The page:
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For Cilantro Lovers Only… or Tolerators

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A couple of nights ago I made a batch of Cilantro-Chile Chutney to go with some yogurt-marinated chicken thighs that I cooked for myself and some girlfriends, including Epicurious Brit! I know what some of you are thinking… “don’t you HATE cilantro?” And yes, there was a long period in my life – the majority in fact – that I hated cilantro so much that I would tell waiters I was allergic so I could avoid having it on my plate. But in recent years, I have found that it is unavoidable in San Francisco. Between Mexican, Indian and Asian food, it’s an essential ingredient to practically any ethnic meal in SF. I started to give it a shot, and it turned out that I was able to train my taste buds to adapt to the flavors of cilantro. It no longer tasted like soap, but like the refreshing lime flavor that I had only heard other people talk about. These days, I will gladly include cilantro in any dish where it seems like an appropriate addition. But to create an entire chutney with cilantro as it’s main ingredient? Well I’m just damn proud of myself.

Cilantro-Chile Chutney (makes about 1 cup)cilantro bunch

  • 1 bunch of cilantro
  • 1 serrano chile, seeded (be careful!)
  • 1/4 cup unsweetened coconut flakes (hard to find, but Whole Foods has it)
  • 2 TB fresh lemon juice
  • 1 TB ginger, peeled
  • 1 tsp salt
  • 1/4 cup water

In a small food processor, chop the ginger first. Add the cilantro, chile, coconut flakes, lemon juice and salt and continue to blend. Taste for seasoning, then add up to 1/4 cup of water to thin out the chutney. Blend until smooth, then transfer to a jar or container and refrigerate until use.

The chutney was the perfect topping for the juicy chicken thighs, and I used it again last night on some fresh sole that I picked up on my way home from work. The guy at the market said they had just got it in that morning, and even though the $19.99 per pound price intimidated me, I picked up two small filets for about $10.00.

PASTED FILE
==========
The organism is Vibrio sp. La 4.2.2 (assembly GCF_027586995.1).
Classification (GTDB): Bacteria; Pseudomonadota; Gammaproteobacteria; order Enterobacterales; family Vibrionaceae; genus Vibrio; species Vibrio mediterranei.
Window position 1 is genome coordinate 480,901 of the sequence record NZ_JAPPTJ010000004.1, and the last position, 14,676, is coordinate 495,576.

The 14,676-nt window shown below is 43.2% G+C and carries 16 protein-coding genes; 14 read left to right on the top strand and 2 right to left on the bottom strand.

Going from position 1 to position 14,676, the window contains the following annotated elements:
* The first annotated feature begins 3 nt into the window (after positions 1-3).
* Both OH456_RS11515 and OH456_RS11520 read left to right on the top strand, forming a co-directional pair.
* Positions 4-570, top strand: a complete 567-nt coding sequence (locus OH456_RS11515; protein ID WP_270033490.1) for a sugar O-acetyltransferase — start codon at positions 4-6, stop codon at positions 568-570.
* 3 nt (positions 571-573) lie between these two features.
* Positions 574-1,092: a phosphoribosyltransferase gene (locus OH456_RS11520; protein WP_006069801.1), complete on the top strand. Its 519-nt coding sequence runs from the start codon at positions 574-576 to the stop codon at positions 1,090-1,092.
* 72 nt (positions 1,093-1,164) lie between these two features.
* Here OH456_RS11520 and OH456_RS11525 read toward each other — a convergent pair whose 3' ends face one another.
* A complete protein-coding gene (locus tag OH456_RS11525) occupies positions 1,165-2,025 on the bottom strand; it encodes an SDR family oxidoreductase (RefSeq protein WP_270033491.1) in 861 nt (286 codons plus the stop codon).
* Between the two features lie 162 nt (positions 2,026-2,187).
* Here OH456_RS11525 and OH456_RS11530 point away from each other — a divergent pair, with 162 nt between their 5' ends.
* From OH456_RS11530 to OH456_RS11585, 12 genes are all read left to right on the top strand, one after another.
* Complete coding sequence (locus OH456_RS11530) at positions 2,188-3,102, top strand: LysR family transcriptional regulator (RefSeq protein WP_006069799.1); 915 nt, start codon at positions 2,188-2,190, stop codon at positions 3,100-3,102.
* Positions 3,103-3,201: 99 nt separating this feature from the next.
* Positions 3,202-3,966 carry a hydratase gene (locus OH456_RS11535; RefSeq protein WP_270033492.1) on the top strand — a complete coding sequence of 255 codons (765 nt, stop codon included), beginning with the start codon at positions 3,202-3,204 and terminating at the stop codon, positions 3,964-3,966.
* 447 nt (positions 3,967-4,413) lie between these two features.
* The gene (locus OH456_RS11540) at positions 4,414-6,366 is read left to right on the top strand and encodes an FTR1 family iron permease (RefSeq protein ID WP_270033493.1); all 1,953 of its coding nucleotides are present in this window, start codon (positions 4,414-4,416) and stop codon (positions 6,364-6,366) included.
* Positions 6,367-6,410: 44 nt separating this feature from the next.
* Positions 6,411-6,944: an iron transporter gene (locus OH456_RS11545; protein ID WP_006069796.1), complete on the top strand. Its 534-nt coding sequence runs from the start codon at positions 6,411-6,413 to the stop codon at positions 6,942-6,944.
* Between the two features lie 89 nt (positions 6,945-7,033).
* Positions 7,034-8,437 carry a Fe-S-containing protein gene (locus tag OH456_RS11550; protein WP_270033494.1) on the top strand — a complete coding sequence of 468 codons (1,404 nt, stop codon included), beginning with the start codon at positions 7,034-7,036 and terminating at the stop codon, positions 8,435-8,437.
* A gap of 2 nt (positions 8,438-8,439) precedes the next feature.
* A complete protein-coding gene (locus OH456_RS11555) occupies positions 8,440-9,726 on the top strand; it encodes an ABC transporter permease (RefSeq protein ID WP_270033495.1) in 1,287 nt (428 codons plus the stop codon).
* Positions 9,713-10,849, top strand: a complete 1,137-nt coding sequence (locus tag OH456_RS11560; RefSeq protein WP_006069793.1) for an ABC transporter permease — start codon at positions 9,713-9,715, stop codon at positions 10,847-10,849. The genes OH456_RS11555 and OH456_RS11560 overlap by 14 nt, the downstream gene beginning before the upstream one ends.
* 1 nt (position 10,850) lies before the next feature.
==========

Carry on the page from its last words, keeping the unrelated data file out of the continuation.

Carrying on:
Sole is a very delicate white fish, and should be prepared very simply. I drizzled a little olive oil, lime juice, salt and pepper on my filets and baked them in the oven (on a cooking-spray coated baking pan) at 450 degrees for 10 minutes. I then added a tablespoon of the chutney onto each filet and spread it evenly. I served the sole with some lentils and a spinach salad and savored every last bite. The chutney was the perfect addition to the sole. I was worried it might overpower the subtle flavors, but it was deliciously refreshing with a hint of spice from the chile.


I am trying to think of other things to pair the chutney with. I may use the last of it on an omelet or some soft scrambled eggs this weekend. Any other suggestions?

About Kelsey

Kelsey is a food and wine lover residing in Napa, California, where she does marketing for a boutique wine collective. She previously lived in San Francisco for over six years, where her blogging journey began. She loves to cook seasonal meals and experiment with new wine pairings. She has been drinking and learning about wine with her father since she was 14, and cooking in the kitchen with her mother since she was 6. Both of her parents taught her well about seasoning and flavors, and she continues to learn more with every meal that is made.

One response »

  1. Looks delicious, great way to brighten up a meal.


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